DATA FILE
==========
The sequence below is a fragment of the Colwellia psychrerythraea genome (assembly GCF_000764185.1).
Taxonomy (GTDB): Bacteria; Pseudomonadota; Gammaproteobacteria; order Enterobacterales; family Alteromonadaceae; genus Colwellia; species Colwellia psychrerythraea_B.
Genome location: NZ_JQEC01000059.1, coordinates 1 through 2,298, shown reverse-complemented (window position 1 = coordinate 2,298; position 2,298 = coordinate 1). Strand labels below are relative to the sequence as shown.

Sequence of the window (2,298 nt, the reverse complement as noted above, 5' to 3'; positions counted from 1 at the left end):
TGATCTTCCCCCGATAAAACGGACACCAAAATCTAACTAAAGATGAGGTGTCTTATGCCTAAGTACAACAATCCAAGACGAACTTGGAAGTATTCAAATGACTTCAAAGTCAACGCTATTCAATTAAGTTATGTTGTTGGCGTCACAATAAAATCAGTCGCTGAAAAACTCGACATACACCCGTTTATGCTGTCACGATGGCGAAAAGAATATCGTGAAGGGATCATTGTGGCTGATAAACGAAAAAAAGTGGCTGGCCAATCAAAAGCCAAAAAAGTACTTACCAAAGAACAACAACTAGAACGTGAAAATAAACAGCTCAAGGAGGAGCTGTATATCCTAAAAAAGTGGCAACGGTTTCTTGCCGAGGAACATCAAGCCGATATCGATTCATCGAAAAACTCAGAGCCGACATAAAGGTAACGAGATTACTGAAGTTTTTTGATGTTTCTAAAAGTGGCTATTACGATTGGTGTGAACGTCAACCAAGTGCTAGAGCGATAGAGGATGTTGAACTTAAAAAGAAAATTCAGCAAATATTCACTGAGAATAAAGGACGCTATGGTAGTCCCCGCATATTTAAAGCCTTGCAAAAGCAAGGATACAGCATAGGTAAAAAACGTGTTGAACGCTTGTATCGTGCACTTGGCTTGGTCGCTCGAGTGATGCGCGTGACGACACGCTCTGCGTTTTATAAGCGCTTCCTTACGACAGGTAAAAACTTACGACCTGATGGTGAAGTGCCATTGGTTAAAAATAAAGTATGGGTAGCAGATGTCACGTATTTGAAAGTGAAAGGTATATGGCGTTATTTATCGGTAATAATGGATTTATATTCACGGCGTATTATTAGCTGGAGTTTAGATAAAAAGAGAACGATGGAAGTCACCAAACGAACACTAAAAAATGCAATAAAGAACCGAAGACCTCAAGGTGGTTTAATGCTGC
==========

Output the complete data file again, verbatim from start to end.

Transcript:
The sequence below is a fragment of the Colwellia psychrerythraea genome (assembly GCF_000764185.1).
Taxonomy (GTDB): Bacteria; Pseudomonadota; Gammaproteobacteria; order Enterobacterales; family Alteromonadaceae; genus Colwellia; species Colwellia psychrerythraea_B.
Genome location: NZ_JQEC01000059.1, coordinates 1 through 2,298, shown reverse-complemented (window position 1 = coordinate 2,298; position 2,298 = coordinate 1). Strand labels below are relative to the sequence as shown.

Sequence of the window (2,298 nt, the reverse complement as noted above, 5' to 3'; positions counted from 1 at the left end):
TGATCTTCCCCCGATAAAACGGACACCAAAATCTAACTAAAGATGAGGTGTCTTATGCCTAAGTACAACAATCCAAGACGAACTTGGAAGTATTCAAATGACTTCAAAGTCAACGCTATTCAATTAAGTTATGTTGTTGGCGTCACAATAAAATCAGTCGCTGAAAAACTCGACATACACCCGTTTATGCTGTCACGATGGCGAAAAGAATATCGTGAAGGGATCATTGTGGCTGATAAACGAAAAAAAGTGGCTGGCCAATCAAAAGCCAAAAAAGTACTTACCAAAGAACAACAACTAGAACGTGAAAATAAACAGCTCAAGGAGGAGCTGTATATCCTAAAAAAGTGGCAACGGTTTCTTGCCGAGGAACATCAAGCCGATATCGATTCATCGAAAAACTCAGAGCCGACATAAAGGTAACGAGATTACTGAAGTTTTTTGATGTTTCTAAAAGTGGCTATTACGATTGGTGTGAACGTCAACCAAGTGCTAGAGCGATAGAGGATGTTGAACTTAAAAAGAAAATTCAGCAAATATTCACTGAGAATAAAGGACGCTATGGTAGTCCCCGCATATTTAAAGCCTTGCAAAAGCAAGGATACAGCATAGGTAAAAAACGTGTTGAACGCTTGTATCGTGCACTTGGCTTGGTCGCTCGAGTGATGCGCGTGACGACACGCTCTGCGTTTTATAAGCGCTTCCTTACGACAGGTAAAAACTTACGACCTGATGGTGAAGTGCCATTGGTTAAAAATAAAGTATGGGTAGCAGATGTCACGTATTTGAAAGTGAAAGGTATATGGCGTTATTTATCGGTAATAATGGATTTATATTCACGGCGTATTATTAGCTGGAGTTTAGATAAAAAGAGAACGATGGAAGTCACCAAACGAACACTAAAAAATGCAATAAAGAACCGAAGACCTCAAGGTGGTTTAATGCTGC